Cash Coming to 3.0-liter Diesel Owners as Judge Approves $1.22 Billion Volkswagen Settlement
Is was probably with a sigh of relief that U.S. District Judge Charles Breyer granted final approval to a settlement for owners of 3.0-liter diesel Volkswagen Group vehicles earlier today. The issue has consumed no shortage of court time both before and after last December’s preliminary approval for a buyback, compensation and fix plan.
More than 80,000 Volkswagen, Porsche and Audi models were sold with engines rigged to cheat on emissions tests. Many of those units will now be bought back and others fixed — a plan with a minimum $1.22 billion price tag.
Breyer’s approval marks the end of the automaker’s main legal wranglings in the U.S. It also opens the cash floodgates, as even owners who opt for a fix will see a pile of crisp, clean dollars from VW.
A further $327.5 million will be paid to U.S. diesel owners by Robert Bosch GmbH, the German supplier that had a hand in developing the engines. Already, more than 70 percent of owners have registered for VW’s compensation package.
VW is also on the hook for a further $225 million in environmental initiatives to satisfy the U.S. Justice Department.
“We believe the substantial compensation and steps to repair or remove polluting cars from the roads detailed in the settlements provide excellent value to consumers and hold Volkswagen and Bosch accountable for their breach of consumer trust,” said Elizabeth Cabraser, lead counsel for the consumer plaintiffs, in a statement.
Under the plan, vehicles have been split into two groups. The first, 2009-2012 “Generation One” models, contain older engines that so far have proven difficult to fix. As of today, no repair has received approval from the Environmental Protection Agency. Owners of such vehicles can opt for a buyback, or hold their horses and wait for a fix (as well as $7,755 to $13,880 in compensation cash).
The automaker will pay owners seeking a buyback the equivalent of 2015 “clean” trade-in value, adjusted for mileage and options. That equals a $24,755 to $57,157 value, depending on model. A trade-in credit option has also been made available for those looking to pick up a new Volkswagen Group model.
The crop of 2013-2016 “Generation Two” vehicles is viewed as being easier to fix, so those owners face a different choice. If VW can rustle up a fix in a timely manner, each owner will receive the emissions modification plus $7,039 to $16,114 in cash (with the option of half up front). By “timely,” the settlement means no later than December 20th of this year. Should VW come up dry on a fix, it’s buyback time for these newer vehicles — a move capable of adding billions of dollars to VW’s tab.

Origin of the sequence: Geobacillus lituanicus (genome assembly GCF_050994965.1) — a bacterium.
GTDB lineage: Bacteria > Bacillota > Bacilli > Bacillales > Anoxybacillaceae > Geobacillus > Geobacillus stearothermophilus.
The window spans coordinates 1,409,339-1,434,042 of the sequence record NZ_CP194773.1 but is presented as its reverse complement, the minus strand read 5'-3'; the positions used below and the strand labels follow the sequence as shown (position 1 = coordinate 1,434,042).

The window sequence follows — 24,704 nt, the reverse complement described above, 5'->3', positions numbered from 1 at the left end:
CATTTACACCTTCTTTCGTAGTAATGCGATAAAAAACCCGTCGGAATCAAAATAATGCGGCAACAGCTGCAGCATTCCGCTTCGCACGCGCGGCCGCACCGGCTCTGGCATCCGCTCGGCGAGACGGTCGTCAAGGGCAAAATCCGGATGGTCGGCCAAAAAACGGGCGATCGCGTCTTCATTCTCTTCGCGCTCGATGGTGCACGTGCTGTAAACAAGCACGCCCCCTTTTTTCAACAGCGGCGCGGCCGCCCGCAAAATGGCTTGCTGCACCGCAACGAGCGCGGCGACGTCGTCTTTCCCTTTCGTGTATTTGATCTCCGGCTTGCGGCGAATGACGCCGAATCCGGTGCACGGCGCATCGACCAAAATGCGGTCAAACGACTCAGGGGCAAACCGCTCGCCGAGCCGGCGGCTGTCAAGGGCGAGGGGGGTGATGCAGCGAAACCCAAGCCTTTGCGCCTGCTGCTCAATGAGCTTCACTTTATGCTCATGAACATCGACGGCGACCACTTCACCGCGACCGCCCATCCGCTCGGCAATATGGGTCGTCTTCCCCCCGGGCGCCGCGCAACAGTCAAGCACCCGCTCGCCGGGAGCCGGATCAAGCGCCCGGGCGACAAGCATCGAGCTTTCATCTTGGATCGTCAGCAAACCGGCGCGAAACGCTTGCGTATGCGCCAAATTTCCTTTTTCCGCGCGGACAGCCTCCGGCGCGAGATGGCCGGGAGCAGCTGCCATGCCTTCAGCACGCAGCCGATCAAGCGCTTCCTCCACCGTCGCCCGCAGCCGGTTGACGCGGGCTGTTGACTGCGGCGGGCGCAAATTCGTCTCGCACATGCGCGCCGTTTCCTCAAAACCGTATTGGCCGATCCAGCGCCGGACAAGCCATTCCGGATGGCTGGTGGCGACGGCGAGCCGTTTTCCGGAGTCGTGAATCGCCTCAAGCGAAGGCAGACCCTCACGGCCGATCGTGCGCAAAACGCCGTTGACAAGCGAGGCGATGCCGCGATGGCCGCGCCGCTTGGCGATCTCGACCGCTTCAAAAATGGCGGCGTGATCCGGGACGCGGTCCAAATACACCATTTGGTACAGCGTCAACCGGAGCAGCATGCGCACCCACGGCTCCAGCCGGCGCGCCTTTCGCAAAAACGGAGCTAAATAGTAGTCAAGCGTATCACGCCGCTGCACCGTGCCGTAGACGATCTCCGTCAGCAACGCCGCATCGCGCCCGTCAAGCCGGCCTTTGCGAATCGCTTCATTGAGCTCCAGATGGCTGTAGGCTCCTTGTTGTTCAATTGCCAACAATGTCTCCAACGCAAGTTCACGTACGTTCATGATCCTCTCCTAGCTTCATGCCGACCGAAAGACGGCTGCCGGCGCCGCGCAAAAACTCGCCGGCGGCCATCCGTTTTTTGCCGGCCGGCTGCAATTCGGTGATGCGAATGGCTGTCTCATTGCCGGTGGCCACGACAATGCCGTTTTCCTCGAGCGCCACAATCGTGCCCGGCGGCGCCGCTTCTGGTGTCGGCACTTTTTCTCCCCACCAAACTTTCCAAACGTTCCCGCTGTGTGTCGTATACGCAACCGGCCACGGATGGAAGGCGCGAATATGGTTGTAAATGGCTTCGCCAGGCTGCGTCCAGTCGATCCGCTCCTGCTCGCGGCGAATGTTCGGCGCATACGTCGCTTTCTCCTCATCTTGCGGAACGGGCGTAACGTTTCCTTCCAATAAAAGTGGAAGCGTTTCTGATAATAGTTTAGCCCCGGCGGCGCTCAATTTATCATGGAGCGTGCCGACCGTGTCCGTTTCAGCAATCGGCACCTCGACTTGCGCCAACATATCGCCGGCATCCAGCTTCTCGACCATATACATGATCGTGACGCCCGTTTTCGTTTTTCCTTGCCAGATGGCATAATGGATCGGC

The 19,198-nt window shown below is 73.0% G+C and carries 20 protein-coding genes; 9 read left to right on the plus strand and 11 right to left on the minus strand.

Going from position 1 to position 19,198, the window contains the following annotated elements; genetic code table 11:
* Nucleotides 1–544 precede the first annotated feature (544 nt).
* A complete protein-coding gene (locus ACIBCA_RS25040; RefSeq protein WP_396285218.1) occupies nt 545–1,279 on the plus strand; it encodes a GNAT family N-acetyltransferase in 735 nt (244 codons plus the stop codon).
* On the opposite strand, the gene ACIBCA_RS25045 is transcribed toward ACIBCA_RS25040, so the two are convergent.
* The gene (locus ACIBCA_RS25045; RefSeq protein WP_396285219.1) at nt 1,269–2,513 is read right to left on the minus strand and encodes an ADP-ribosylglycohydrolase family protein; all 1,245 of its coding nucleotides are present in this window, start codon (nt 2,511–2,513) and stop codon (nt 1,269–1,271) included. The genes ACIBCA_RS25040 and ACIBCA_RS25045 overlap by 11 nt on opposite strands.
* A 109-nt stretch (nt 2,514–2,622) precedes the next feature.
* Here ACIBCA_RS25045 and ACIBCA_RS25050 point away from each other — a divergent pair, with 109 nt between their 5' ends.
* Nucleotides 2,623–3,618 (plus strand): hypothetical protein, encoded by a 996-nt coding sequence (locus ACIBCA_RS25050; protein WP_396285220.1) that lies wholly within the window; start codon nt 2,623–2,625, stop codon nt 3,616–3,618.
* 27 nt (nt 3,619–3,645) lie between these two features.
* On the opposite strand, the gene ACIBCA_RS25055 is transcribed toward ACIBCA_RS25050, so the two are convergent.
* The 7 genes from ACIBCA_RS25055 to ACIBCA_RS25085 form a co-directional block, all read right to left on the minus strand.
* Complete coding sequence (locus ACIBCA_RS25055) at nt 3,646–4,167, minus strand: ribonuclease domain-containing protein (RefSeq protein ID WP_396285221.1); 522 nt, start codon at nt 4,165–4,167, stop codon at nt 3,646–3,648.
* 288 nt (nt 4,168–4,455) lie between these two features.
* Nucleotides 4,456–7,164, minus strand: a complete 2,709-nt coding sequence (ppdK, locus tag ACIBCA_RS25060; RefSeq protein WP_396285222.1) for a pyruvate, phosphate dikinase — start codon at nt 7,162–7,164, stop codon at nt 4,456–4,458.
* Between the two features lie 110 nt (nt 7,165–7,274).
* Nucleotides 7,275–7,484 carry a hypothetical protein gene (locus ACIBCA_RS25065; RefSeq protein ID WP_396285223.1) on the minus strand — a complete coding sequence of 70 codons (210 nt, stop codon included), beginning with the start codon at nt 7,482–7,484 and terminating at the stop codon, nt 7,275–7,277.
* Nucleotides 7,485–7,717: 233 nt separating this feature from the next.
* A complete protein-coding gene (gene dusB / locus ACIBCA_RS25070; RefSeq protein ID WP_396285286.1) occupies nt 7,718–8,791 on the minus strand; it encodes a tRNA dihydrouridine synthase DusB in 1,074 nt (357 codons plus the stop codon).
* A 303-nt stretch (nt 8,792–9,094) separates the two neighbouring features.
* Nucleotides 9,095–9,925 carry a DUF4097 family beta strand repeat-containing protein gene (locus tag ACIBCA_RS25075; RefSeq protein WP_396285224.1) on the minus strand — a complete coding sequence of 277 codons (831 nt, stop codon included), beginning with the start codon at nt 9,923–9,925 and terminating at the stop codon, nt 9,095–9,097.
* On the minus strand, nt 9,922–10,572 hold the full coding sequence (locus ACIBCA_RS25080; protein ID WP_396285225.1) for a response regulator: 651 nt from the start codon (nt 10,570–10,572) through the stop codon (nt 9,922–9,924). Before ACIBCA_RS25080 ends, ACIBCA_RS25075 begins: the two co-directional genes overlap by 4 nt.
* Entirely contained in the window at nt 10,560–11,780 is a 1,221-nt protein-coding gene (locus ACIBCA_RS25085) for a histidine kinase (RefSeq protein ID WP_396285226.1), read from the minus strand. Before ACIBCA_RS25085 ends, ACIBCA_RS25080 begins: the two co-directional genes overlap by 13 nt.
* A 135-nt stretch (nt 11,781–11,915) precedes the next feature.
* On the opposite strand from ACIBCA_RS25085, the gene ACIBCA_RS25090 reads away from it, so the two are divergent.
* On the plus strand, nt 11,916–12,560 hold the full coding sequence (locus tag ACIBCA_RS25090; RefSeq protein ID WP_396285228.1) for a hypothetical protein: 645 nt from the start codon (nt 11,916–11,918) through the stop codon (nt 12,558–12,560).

Should VW miss the deadline, similar buyback rules apply. Owners will receive between $43,153 to $99,862 for their luxury vehicles.
All of these sums are for the VW settlement only. Owners stand to gain fatter stacks as Bosch ponies up its admittedly smaller share of the penalty.
[Image: Volkswagen Group]
Join the conversation
Latest Car ReviewsRead more
Latest Product ReviewsRead more
- Oberkanone Does GM build anything to compete with this? Does GM build any competent hybrids?
- Dukeisduke So, it'll be invisible, just like all other Gen 6 Camaros?
- Alterboy21 The gov't has already mandated control of your vehicle. 10 years ago they required cars to have ABS and traction control.I am not sure I agree that automatic breaking is ready for primetime, but taking control of a cars driving behavior is not new ground for the NHTSA.
- Parkave231 Collector's Edition hood ornament or GTFO.
- Dave M. Once again Mustang remains solely on the throne. But obviously the day of the ponycar has long passed....
We got an '14 A8 TDI with a $93K sticker on a CPO deal with 8,400 miles on it for $71k. And now we're going to get $15k back on it! We got a $93k car for $56k! And it's a great car - hoping the emissions fix isn't too harsh on it . . . .
So as Canada has taken a similar stance on the 2.0L TDI recall ( only months later than USA ), if I buy a 2014 Q5 TDI today would I be in line for a buyback ( if no fix ) , or at a minimum extra cash back from VW if they do get an approved fix. The dealer I spoke to today ( who played dumb on the whole issue ) , that any settlement only applied to owner at time defect was detected in 2015. That doesn't make sense to me , the prior owner finished his lease or traded the car back in, I would expect the current owner at the time of settlement to receive any compensation.